Ironman Coeur d’Alene Race Report: Part II
So when you last left your Ironmother heroine, she was headed out to the hills, hills, hills of Coeur d’Alene with her trusty steed, Lyle. I had 112 miles to ride, and I had three things on my mind:
1. Don’t take the first loop too fast. A huge, common mistake many Ironpeople make, according to Bri, my coach.
2. Eat like a mother. I had to make up for some of the calories I burned on the swim, plus put some in the tank for the upcoming run, when I knew I would not feel super psyched to chow down.
3. Be mentally present in the mile I was in. I know it’s hard to imagine 112 miles can whiz by, but they kind of can.
Especially when you’re on a freakin’ super highway with the Ironpeople. The bike course had two out and backs, which we did twice (so we went through town four times on the bike), which made for a lot whizzing. Bikes that went by me so fast, I could’ve sworn Lyle was a tricycle. Bikes coming in my direction, which I flew by as they were climbing. Bikes here, bikes there, bikes everywhere…and no cars! (Or very few cars.) It was a little two-wheeled whizzing utopia, which was just excellent. I truly loved every minute of it.
There were definitely some tough climbs—long, snake-like suckers that weren’t crazy steep but were fairly long—and I wasn’t sure how those would go down in the race. I am definitely a lemming when I’m on Lyle; although I’m a strong cyclist, I have a lot to learn about racing. So I was beyond relieved when, as soon as most athletes approached a tough hill, they sat up and put their bikes in an easy gear and just spun up. That didn’t make the hills easy, but they were as easy as possible—and that was a load off my back.
Speaking of my back, the ol’ spine wasn’t the team player I hoped she’d be on race day. Even though I ran through a bunch of basic Pilates moves on Saturday on the hotel floor (ew!), I could tell she wasn’t exactly aligned. During the first bike loop, which I mentally told myself was my recon loop—how will this feel when I come back and ride it harder in, say, a few hours?—my lower back was chatting. Loudly. I stayed in the mile—you can buy tons of discount fireworks on road we rode on; the volunteers were very facile at handing items off while we rolled by; I hope the Maryland Policewoman I chatted with for a bit had a good race—but worried a little bit about the body.
Bri told me to put ibuprofen in my special needs bags, which I got around mile 60, and I downed 4 of ‘em. Amazingly, I hadn’t taken Vitamin I during any training sessions (and I realize it’s not a great idea for your kidneys to do so), but I knew I had enough food in my system to be ok. (And never fear: I’ve taken plenty of them after workouts.) I’m not sure if they helped or not, but I believe in the placebo effect.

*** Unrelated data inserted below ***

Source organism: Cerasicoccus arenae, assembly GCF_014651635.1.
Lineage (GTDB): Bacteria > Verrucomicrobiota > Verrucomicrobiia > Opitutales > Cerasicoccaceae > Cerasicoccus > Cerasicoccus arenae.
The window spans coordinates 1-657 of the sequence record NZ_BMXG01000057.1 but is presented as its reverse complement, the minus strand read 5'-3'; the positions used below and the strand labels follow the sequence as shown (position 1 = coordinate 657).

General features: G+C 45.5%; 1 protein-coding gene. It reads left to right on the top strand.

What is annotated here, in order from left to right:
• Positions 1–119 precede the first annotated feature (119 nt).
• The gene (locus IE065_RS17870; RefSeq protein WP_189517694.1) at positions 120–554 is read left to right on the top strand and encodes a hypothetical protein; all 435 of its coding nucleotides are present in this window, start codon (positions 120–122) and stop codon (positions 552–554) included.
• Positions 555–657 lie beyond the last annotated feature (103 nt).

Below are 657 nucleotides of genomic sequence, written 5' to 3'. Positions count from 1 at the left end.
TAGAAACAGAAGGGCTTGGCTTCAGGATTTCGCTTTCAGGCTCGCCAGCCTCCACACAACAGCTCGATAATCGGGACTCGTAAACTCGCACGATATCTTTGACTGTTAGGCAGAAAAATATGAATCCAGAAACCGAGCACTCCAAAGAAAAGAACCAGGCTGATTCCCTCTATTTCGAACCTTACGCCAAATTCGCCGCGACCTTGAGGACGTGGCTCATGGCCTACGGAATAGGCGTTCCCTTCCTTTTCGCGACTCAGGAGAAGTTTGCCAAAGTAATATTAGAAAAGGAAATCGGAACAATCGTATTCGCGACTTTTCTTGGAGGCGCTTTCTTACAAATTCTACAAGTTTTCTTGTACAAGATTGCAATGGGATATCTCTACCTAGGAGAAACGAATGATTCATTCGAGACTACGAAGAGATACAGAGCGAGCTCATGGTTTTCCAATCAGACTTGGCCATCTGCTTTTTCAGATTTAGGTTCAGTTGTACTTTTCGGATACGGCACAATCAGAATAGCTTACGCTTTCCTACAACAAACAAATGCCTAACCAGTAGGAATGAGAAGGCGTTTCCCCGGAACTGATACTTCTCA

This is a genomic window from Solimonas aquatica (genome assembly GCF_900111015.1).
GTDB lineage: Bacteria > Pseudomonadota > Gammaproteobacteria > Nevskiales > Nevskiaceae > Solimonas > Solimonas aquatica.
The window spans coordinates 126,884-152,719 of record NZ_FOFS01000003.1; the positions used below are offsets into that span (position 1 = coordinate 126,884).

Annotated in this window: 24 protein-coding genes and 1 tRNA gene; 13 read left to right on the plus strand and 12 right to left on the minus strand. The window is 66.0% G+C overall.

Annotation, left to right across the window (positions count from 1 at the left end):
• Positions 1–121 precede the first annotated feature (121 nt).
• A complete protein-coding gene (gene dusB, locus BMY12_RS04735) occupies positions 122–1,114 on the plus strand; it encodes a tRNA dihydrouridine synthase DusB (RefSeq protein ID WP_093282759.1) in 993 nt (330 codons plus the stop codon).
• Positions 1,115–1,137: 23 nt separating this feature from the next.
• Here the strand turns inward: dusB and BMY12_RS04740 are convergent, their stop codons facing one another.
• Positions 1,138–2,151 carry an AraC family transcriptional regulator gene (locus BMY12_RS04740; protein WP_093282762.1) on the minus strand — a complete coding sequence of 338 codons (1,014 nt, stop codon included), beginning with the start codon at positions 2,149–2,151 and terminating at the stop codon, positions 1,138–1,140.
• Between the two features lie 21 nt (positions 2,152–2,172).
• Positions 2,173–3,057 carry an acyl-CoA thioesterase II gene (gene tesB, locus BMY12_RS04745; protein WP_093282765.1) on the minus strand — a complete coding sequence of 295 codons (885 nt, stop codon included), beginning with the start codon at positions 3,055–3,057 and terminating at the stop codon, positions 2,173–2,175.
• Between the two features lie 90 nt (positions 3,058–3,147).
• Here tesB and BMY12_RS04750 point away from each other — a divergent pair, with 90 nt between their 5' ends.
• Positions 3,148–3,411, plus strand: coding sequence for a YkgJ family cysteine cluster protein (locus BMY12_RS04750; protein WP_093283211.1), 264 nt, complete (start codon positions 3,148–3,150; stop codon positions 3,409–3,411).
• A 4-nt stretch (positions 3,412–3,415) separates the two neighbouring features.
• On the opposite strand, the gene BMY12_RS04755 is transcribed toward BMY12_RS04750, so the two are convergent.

Lyle and I rolled. Up hills, down hills. To one turnaround, to another, and back again. I came close to getting a four-minute penalty for drafting (riding too close to another rider) and played a part in somebody else getting one. (I felt very bad about that, and apologized to her a couple of times.) I feasted: 1.5 PB+J’s, 2 Bonk Breaker bars, 6 GUs, 1s, 1 bottle of Kona Cola Nuun, 4 bottles Powerbar Perform, the more caloric sports drinks served on the course, 1 bottle of water, which I so wished I had a Nuun tablet to drop into…poor planning, lady, really poor planning.
Despite my all-day buffet mentality, I didn’t have to use the bathroom during the bike portion. Apparently those around me weren’t as lucky. One woman, wearing a pink and black kit, flew by me. I gave her the required four bike lengths the passee needs to heed to the passer to not get penalized, but that apparently wasn’t enough room for me not to get caught in her urine stream. I give her serious badass props for peeing on the bike, but was a little disgusted she didn’t even give a head’s up. I quickly got over it—I was a sticky, sweaty mess anyway—and was happy to realize my misplaced air snots were nothing in the karmic world of Ironman offspray. (And truth be told, 85% of my air snots landed on my shoulder. Like I said, I was a mess.)